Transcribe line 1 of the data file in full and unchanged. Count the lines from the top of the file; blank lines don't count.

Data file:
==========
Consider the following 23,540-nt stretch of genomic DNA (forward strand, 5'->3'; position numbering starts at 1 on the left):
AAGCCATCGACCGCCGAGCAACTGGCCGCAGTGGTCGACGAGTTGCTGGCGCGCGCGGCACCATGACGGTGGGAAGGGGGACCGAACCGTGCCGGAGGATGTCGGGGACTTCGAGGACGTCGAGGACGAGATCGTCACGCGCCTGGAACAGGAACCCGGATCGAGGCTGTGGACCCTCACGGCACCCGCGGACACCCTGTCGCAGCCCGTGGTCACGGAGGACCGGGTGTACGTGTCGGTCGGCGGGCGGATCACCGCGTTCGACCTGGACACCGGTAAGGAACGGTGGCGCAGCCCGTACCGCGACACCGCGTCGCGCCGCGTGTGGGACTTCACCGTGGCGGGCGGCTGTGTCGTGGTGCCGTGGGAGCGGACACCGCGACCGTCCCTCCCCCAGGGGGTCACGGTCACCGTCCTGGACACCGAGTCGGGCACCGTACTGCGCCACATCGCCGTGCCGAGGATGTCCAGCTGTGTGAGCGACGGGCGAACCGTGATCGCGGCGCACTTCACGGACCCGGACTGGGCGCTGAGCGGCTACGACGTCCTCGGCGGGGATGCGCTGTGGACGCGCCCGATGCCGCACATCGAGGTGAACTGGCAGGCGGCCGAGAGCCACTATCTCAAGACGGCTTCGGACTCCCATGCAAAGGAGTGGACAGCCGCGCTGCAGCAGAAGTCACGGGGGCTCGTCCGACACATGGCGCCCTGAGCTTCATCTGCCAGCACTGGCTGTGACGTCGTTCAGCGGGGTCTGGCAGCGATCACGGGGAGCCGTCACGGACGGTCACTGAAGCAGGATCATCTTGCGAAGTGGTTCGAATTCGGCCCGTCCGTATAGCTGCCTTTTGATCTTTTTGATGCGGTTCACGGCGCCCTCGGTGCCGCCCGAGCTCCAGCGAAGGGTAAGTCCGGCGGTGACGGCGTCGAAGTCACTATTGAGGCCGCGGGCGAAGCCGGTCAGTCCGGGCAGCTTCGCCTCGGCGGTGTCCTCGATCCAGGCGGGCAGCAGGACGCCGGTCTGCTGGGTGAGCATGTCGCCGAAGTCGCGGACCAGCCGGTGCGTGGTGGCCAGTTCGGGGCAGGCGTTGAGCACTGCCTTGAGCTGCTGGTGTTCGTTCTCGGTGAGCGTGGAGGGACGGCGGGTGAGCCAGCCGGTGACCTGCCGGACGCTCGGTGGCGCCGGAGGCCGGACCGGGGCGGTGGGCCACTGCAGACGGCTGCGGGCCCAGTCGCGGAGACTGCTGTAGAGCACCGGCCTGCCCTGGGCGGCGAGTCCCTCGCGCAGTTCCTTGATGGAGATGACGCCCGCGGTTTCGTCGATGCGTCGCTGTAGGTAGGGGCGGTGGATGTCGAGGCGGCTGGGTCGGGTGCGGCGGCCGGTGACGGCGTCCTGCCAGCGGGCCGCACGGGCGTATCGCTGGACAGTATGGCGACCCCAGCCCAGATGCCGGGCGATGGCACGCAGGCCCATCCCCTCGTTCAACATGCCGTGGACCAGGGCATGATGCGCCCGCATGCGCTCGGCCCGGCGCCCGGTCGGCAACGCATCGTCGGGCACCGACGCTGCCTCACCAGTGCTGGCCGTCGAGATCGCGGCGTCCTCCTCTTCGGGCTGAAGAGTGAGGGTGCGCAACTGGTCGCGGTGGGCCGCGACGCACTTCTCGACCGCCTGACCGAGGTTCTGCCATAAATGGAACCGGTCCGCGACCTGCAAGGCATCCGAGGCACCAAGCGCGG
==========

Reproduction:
Consider the following 23,540-nt stretch of genomic DNA (forward strand, 5'->3'; position numbering starts at 1 on the left):